MedStar Health reported “significant progress” in restoring information systems that were crippled by a cyber attack on Monday.
In a statement released Tuesday afternoon, the organization said it hoped to restore operations with most of its systems by the end of Tuesday. The statement attributed the incident to malware. “At the early signs of an issue, our team quickly made a decision to take down all of our systems as a precaution and to ensure no further corruption,” the system said.
“With few unique exceptions, all of our doors remain open,” the 10-hospital delivery system said in its comments, responding to published reports that some patients had been turned away from services.
MedStar said it was using backup systems, including paper documentation “as an additional layer of support to our clinical operations.”
Outside enforcement agencies, including the FBI, are participating in the investigation of the cyber attack. “We will continue to partner with experts in the field of IT and cybersecurity, as well as law enforcement, to continually assess the situation as we safely restore functionality,” MedStar said.
The integrated delivery system, based in Columbia, Md., and the largest healthcare provider in Maryland and Washington, D.C., again affirmed that patient information has not been compromised or stolen. “Patient information will not be added to any system without ensuring it is completely free of any and all viruses and security threats,” its statement said.
“Despite the challenges affecting MedStar Health’s IT systems, the quality and safety of our patients remains our highest priority, which has not waned throughout this experience,” said Stephen R.T. Evans, MD, MedStar’s executive vice president of medical affairs and chief medical officer. “Fortunately, the core ways in which we deliver patient care cannot be altered, manipulated or harmed by malicious attempts to disrupt the services we provide.”
“Thanks to the expertise and dedication of our clinical and IT teams, we are addressing the current issue in an expeditious and thoughtful manner,” says Kenneth A. Samet, MedStar’s president and CEO, in the release.
The MedStar statement did not address the exact nature of the attack, which many experts attribute to a ransomware-style hack. Healthcare organizations have been the subject of an increasing number of these attacks, which use software to lock access to information or computers until a “ransom” is paid to unlock the data.
“Ransomware is quickly becoming a significant threat to the availability of the IT infrastructure of organizations of all industry areas and sizes,” says Wolfgang Kandek, chief technology officer of Qualys, an information security firm. “In order to minimize the susceptibility to ransomware, IT managers need to harden their users’ workstations, as these are the main targets of the attacks.”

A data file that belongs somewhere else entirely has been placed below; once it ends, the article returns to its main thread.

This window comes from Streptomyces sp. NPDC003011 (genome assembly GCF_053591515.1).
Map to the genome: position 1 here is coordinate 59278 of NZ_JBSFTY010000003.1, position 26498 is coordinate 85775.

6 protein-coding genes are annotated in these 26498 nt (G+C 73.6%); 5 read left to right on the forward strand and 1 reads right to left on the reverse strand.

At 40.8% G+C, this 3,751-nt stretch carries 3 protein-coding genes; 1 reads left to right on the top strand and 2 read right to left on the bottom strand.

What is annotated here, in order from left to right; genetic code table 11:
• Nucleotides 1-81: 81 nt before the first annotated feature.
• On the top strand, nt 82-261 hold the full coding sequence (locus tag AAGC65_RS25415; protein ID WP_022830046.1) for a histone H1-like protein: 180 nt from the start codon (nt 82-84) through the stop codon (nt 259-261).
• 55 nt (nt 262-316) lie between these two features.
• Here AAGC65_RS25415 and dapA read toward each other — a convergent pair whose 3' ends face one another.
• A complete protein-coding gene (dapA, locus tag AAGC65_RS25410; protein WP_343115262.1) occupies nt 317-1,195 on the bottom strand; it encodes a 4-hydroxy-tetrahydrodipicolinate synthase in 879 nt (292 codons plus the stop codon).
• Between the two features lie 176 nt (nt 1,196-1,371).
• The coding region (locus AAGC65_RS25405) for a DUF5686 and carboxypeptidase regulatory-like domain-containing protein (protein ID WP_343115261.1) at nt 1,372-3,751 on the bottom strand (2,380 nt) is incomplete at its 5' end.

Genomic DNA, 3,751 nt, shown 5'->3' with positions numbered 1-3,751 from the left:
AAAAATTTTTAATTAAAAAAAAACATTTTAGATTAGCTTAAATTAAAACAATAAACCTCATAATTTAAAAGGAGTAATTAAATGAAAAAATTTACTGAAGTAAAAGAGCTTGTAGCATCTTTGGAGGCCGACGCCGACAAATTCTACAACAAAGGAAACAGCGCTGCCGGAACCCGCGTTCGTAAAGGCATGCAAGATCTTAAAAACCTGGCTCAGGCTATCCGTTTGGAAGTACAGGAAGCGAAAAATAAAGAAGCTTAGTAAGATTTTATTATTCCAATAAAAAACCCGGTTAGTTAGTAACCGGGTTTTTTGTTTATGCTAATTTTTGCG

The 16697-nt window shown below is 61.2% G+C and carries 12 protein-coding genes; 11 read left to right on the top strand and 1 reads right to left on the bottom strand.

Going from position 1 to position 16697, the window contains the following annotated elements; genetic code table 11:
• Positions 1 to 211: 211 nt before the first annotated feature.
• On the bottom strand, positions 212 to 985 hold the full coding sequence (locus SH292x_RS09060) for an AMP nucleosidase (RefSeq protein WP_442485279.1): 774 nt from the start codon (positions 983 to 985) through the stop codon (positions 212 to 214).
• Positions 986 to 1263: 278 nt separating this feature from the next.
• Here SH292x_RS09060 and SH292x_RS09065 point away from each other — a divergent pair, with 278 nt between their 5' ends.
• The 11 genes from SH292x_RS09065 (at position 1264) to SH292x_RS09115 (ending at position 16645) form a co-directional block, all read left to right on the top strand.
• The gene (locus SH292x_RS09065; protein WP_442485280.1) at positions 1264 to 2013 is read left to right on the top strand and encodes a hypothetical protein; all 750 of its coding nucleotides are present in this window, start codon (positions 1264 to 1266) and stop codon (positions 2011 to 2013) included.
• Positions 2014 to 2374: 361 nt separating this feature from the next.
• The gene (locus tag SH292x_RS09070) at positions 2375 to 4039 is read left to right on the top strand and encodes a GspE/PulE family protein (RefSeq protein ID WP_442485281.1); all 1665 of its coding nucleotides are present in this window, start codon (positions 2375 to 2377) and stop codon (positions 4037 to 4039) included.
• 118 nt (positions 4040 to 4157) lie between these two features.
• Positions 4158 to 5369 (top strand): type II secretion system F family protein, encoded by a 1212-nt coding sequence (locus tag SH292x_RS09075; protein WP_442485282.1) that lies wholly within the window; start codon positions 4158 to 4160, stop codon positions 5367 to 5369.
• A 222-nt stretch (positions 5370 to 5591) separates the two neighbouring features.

The rising number of ransom-based attacks against healthcare organizations shows the need for increased vigilance, says Cris Thomas of Tenable, one of the firm’s security experts.
“With six hospital systems attacked across the United States, the healthcare industry has emerged as the clear target of choice for ransomware cyber criminals,” he said. “Ransomware viruses such as Locky and Samas are serious threats on their own, but the repeated successes hackers have enjoyed using this tactic is also a symptom of a bigger problem with U.S. healthcare cybersecurity.”
The cyber attack against MedStar shows the need for the Department of Health and Human Services to implement key provisions of the Cybersecurity Information Sharing Act of 2015, said Sen. Lamar Alexander (R-Tenn.), chairman of the Senate Committee on Health, Education, Labor and Pensions.
Alexander contends that a Senate health committee provision in the cybersecurity law would ensure HHS gives hospitals clear information on ways to prevent hackings and put someone at the agency in a central role for responding to cyber attacks
“The consequences of cyber attacks like yesterday’s hacking at MedStar Health can be catastrophic for America’s patients,” Alexander said. “Congress has passed a law to help keep hospitals and patients safe from these malicious attacks – calling for Health and Human Services to give hospitals and doctors clear information on the best ways to prevent a hack in the first place and putting someone at the agency on the flagpole if a cyber attack occurs. Yesterday’s attack, which, unfortunately, is not unique, shows the need for HHS to implement the law with the urgency patients and hospitals deserve.”
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